I’m naturally an introvert, so stepping out of my comfort zone is difficult, but when travelling I learnt to listen to your heart over your mind. Why? Your mind is usually programmed to emit a response that you would typically make in everyday life; for example, no way in the world would I willingly eat a snail during my everyday life. Although, when travelling, in order to have a rich experience that you will forever remember sometimes you need to ignore that ‘everyday life’ response that your mind automatically projects; one way to do so, is to follow your heart. When I was in France my heart told me to eat the snail because it’s an outlet to that rich, cultural experience I want to have when in France, so I did, and I regret nothing. Want to step out of your comfort zone? Easy. Listen to your heart.
I learnt… that it’s okay not to follow the crowd
Whilst travelling around the United Kingdom I met a friend that I would later meet up again with in two months time in Amsterdam. I caught a tram into the city centre with her and she informed me that she wouldn’t be catching it back with me as she had plans with others. I responded with something along the lines of ‘yeah, that’s fine’.
As we were sitting on a tram heading into Amsterdam City Centre she told me that I had changed since she last saw me in the UK. She told me that I went from this girl who relied on the plans of others, to this women who didn’t mind risking getting a little lost whilst taking the tram back to my hotel alone. She told me that I had basically come into my own within two months of solo travel, and this meant the world to me. When travelling alone it is important to do what you want to do and not to always follow the crowd. After all, it is your life and your experiences so embrace being alone and doing what you want because it gives you the self-sufficiency to be independent, and that is a life long skill that not many people truely have.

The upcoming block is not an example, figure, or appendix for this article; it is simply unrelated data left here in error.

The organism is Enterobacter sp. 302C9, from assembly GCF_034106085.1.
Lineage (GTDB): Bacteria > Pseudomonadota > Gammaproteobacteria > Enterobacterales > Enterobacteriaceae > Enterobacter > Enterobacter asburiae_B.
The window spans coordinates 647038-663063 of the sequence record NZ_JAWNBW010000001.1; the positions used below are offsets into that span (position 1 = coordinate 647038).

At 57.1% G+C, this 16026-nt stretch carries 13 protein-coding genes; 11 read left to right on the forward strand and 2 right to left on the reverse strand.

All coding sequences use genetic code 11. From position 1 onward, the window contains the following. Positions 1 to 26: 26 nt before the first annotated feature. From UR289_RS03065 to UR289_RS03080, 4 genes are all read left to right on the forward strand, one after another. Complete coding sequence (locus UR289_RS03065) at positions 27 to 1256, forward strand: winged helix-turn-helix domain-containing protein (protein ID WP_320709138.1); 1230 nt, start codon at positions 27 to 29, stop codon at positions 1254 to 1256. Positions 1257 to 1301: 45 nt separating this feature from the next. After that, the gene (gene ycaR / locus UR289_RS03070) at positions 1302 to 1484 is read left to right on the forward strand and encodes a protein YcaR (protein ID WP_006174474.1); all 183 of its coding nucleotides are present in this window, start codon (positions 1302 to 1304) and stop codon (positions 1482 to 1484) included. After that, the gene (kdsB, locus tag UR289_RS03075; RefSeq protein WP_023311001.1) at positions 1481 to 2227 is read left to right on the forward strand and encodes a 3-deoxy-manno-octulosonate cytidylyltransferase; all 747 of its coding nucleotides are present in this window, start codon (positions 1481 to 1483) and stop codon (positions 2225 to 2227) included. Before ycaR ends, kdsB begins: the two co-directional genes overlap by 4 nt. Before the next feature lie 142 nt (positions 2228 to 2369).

I learnt many other lessons during solo travel that I haven’t gone into much detail about, such as budgeting, the fundamentals of small talk, navigating a new city, and adapting to other cultures for example, but I think the above five are the closest to my heart.
If you ever get the chance go travelling solo; it’s an experience that I think everyone should have. You’ll not only learn so much about the world, but you’ll also learn so much about yourself. Your knowledge about yourself and other cultures will continually expand, and to me, that’s one of the most important components of life.
Thank you for reading,